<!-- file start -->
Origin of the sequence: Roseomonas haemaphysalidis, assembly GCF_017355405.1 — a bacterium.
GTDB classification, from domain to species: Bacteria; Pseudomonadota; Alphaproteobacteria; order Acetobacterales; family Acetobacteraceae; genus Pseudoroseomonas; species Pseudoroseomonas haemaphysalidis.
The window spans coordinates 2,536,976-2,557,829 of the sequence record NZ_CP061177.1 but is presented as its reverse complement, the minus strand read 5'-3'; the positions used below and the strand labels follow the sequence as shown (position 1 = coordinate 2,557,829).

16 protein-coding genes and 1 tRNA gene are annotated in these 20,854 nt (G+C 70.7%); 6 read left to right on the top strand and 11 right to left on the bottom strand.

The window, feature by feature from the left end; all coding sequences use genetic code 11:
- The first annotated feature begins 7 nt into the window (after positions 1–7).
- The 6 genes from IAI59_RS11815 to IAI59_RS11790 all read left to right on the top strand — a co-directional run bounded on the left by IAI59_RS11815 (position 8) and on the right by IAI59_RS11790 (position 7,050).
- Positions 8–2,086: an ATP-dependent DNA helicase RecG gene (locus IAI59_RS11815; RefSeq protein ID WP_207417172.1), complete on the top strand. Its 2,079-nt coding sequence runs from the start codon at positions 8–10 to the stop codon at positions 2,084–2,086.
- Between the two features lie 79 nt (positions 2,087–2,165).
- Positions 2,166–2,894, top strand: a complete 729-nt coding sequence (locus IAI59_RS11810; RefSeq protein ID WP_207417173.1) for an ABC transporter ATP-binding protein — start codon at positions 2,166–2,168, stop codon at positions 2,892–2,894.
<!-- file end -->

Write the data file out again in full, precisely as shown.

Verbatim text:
Origin of the sequence: Roseomonas haemaphysalidis, assembly GCF_017355405.1 — a bacterium.
GTDB classification, from domain to species: Bacteria; Pseudomonadota; Alphaproteobacteria; order Acetobacterales; family Acetobacteraceae; genus Pseudoroseomonas; species Pseudoroseomonas haemaphysalidis.
The window spans coordinates 2,536,976-2,557,829 of the sequence record NZ_CP061177.1 but is presented as its reverse complement, the minus strand read 5'-3'; the positions used below and the strand labels follow the sequence as shown (position 1 = coordinate 2,557,829).

16 protein-coding genes and 1 tRNA gene are annotated in these 20,854 nt (G+C 70.7%); 6 read left to right on the top strand and 11 right to left on the bottom strand.

The window, feature by feature from the left end; all coding sequences use genetic code 11:
- The first annotated feature begins 7 nt into the window (after positions 1–7).
- The 6 genes from IAI59_RS11815 to IAI59_RS11790 all read left to right on the top strand — a co-directional run bounded on the left by IAI59_RS11815 (position 8) and on the right by IAI59_RS11790 (position 7,050).
- Positions 8–2,086: an ATP-dependent DNA helicase RecG gene (locus IAI59_RS11815; RefSeq protein ID WP_207417172.1), complete on the top strand. Its 2,079-nt coding sequence runs from the start codon at positions 8–10 to the stop codon at positions 2,084–2,086.
- Between the two features lie 79 nt (positions 2,087–2,165).
- Positions 2,166–2,894, top strand: a complete 729-nt coding sequence (locus IAI59_RS11810; RefSeq protein ID WP_207417173.1) for an ABC transporter ATP-binding protein — start codon at positions 2,166–2,168, stop codon at positions 2,892–2,894.